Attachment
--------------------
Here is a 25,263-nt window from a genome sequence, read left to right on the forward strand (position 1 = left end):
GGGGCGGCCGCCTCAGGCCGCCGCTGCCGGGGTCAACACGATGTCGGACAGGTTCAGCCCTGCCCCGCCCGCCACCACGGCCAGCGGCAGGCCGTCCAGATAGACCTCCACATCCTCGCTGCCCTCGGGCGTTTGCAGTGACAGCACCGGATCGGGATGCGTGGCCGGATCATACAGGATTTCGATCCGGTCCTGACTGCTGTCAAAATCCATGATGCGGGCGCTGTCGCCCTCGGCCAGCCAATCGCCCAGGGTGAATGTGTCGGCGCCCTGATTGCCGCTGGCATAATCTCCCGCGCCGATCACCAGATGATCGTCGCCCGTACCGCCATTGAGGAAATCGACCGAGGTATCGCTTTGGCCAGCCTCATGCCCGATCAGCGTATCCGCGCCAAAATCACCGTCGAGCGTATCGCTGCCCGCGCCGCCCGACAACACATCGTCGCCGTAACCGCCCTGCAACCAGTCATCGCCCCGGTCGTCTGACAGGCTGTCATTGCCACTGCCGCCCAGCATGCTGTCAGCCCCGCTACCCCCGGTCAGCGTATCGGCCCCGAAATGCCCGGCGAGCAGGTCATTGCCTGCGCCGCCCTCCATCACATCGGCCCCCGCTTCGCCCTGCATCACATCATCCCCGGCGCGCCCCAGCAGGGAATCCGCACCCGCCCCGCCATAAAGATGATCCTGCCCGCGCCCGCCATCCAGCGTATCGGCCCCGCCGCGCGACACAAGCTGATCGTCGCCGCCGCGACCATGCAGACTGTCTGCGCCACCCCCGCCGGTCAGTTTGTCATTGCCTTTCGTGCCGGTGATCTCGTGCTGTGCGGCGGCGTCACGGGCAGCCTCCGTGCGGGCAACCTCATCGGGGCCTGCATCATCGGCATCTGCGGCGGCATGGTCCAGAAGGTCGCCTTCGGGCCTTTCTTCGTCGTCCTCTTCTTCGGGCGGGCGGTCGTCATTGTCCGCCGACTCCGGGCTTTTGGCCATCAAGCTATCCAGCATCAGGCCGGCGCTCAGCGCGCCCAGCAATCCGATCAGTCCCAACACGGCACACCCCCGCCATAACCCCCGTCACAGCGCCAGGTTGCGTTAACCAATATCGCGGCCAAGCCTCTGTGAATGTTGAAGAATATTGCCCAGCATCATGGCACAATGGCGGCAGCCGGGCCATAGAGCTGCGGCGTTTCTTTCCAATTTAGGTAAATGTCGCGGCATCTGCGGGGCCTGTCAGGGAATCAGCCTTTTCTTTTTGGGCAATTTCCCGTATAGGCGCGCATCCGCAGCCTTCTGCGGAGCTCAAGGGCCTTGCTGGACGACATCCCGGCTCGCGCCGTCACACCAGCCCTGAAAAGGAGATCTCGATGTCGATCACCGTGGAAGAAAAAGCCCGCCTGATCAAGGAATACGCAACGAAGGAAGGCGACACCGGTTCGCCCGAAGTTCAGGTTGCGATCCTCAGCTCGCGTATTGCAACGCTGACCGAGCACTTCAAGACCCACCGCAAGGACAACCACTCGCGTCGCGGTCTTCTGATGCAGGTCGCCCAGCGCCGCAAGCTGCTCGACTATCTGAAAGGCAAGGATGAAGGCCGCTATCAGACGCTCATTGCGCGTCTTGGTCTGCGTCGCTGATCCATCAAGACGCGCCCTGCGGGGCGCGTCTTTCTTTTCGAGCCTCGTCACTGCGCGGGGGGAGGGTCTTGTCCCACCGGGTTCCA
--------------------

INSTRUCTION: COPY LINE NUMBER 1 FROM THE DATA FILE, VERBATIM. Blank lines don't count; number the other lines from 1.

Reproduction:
Here is a 25,263-nt window from a genome sequence, read left to right on the forward strand (position 1 = left end):